Since the establishment of Soviet power Leningrad’s municipal economy has been restructured. The capacity of the waterworks has been increased, and the gas and heating supply system has been improved. The water-supply network is 2,500 km long. In 1970, 99 percent of the living space was connected to the water-supply and sewage systems, as compared to 93 percent in 1940. Of the total living space, 98 percent was supplied with gas in 1970, as compared to 9 percent in 1940. The gas-supply system is about 2,000 km long. More than 5 billion cu m of gas per year are supplied to the city through its pipelines. In Leningrad, 98 percent of the apartments had central heating in 1970 (17 percent in 1940). Important measures are being taken to improve transportation within the city. The trolley lines, the first of which was built in 1936, total 356 km in length; the tramlines, 532 km; and the bus routes, 3,026 km. Between 1966 and 1970, 48 km of new tramlines and 143 km of trolley lines were laid, the length of the bus routes was increased by 531 km, and the length of the subway lines (opened in 1955) increased from 24 to 44.7 km; the number of subway stations rose from 18 to 27. The number of passengers using city transportation facilities increased from 263 million in 1965 to 418 million in 1970.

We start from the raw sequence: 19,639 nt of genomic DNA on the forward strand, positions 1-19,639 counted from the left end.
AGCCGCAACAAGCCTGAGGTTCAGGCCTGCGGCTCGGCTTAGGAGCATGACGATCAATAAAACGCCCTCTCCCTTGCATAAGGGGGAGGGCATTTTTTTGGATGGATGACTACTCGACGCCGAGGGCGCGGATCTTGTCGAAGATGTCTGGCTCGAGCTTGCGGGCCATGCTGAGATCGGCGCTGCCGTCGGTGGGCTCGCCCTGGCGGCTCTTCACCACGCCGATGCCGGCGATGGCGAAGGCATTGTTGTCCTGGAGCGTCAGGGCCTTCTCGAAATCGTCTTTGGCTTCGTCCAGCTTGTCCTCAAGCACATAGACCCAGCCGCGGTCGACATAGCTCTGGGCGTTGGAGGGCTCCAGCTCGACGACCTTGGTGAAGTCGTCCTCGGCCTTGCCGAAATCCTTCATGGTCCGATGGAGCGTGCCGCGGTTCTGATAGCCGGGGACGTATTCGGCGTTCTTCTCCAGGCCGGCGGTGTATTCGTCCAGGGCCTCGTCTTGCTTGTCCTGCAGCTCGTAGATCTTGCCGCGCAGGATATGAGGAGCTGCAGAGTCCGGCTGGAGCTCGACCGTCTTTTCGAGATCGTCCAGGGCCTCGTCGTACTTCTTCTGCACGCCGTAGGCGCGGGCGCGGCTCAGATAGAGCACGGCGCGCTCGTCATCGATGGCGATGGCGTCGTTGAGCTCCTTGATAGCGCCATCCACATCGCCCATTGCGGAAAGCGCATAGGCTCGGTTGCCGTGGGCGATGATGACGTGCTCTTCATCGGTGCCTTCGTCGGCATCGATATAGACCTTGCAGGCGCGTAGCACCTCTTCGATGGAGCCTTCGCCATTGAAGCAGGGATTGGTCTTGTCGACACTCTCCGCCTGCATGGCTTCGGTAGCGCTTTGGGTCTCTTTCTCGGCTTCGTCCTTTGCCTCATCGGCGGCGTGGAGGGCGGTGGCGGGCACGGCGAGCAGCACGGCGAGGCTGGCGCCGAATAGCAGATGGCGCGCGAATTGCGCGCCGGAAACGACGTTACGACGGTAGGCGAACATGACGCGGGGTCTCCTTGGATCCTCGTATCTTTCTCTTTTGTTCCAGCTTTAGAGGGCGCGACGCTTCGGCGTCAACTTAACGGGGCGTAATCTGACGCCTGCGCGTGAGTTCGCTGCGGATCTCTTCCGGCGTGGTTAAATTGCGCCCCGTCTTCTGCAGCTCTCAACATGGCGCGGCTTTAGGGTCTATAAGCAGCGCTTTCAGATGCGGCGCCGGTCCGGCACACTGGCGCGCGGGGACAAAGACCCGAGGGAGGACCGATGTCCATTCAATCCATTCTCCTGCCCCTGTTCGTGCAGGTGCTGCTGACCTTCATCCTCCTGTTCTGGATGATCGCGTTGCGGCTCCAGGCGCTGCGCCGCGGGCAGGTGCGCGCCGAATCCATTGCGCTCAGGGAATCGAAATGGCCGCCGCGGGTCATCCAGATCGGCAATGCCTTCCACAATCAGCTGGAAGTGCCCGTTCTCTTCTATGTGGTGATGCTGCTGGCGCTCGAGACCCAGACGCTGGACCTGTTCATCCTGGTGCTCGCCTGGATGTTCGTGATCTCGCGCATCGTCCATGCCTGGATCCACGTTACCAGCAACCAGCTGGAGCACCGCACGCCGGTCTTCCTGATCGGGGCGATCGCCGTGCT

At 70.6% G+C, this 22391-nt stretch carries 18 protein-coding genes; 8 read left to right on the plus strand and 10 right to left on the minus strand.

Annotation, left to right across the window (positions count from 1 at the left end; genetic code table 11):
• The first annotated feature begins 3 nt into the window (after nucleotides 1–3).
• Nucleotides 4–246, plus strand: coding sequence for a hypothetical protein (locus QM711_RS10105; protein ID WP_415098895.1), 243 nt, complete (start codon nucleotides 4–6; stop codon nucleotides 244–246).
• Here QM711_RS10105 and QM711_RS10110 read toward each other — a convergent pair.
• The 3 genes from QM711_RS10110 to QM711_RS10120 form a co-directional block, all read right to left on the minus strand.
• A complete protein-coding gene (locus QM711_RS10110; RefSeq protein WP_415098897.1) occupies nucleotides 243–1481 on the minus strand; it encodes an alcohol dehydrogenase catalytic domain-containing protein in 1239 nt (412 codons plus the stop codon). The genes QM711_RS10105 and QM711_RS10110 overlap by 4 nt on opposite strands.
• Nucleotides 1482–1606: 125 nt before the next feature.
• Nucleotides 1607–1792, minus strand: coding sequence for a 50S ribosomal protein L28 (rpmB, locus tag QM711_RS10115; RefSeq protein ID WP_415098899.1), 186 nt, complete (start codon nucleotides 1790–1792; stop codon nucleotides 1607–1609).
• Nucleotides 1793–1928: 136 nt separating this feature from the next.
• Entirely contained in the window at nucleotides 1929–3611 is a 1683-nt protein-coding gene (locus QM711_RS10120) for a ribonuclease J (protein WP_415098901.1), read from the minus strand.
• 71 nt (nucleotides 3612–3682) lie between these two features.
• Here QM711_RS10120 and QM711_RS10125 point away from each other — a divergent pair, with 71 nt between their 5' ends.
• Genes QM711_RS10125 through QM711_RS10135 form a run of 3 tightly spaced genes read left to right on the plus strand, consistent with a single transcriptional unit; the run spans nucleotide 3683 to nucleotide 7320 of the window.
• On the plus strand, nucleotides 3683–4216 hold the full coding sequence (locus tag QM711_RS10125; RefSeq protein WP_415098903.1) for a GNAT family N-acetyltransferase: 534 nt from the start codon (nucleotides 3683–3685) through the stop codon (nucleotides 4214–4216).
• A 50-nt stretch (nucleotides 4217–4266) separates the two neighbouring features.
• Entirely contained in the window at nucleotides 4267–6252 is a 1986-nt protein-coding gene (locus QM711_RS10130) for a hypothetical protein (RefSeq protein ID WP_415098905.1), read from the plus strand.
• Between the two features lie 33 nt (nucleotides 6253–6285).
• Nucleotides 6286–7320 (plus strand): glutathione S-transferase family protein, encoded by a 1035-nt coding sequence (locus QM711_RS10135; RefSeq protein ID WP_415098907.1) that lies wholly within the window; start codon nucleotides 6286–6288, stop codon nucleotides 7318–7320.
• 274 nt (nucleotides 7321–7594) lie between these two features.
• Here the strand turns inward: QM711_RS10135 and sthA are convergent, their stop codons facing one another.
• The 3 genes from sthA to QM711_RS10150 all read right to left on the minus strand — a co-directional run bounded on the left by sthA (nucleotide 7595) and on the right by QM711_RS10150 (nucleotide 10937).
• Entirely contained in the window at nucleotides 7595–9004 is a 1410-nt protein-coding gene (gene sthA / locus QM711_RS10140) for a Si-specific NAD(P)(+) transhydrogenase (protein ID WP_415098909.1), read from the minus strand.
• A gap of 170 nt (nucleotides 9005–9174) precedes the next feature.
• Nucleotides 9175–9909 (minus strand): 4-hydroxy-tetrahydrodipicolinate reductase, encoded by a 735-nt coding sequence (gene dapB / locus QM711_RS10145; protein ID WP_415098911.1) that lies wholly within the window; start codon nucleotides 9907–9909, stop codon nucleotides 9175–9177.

L. G. CHERTOV
Education, science, and culture, EDUCATION. After the founding of St. Petersburg a number of educational establishments for the training of specialists in various professions were organized, including the Naval School (1715), the Engineering School (1719), and the Artillery School (1721). Founded some what later, the Land Cadet School for the Nobility (1731), the Naval Cadet School for the Nobility, and other institutions were transformed in the second half of the 18th century into private boarding schools for children of the nobility and gentry. At the same time, the “institutes for wellborn girls”—the first private boarding schools for girls from noble and gentry families—were established. (For example, the Smol’nyi Institute was founded in 1764.) The Tsarskoe Selo Lyceum was opened in 1811, and in 1819 the University of St. Petersburg was founded. The first Russian higher technical education establishments were organized in St. Petersburg, including the Institute of the Corps of Transportation Engineers (1809), the Forest Institute (1803), the Technological Institute (1828), and the Institute of Mines (1866), which was an outgrowth of the School of Mines (1773).
The sociopolitical movement of the mid-19th century and the activity of the revolutionary democrats contributed to the development of popular education. Members of the progressive intelligentsia founded St. Petersburg’s first Sunday schools for adults. In the 1880’s and 1890’s there were about 40 Sunday schools, including the Smol’nyi School, a particularly popular establishment where N. K. Krupskaia taught and where V. I. Lenin met frequently with workers. In the academic year 1914–15 there were about 900 schools of general education, including 700 elementary schools. Secondary education remained the privilege of the propertied classes. In 1914–15 the enrollment in the city’s schools was about 140,000.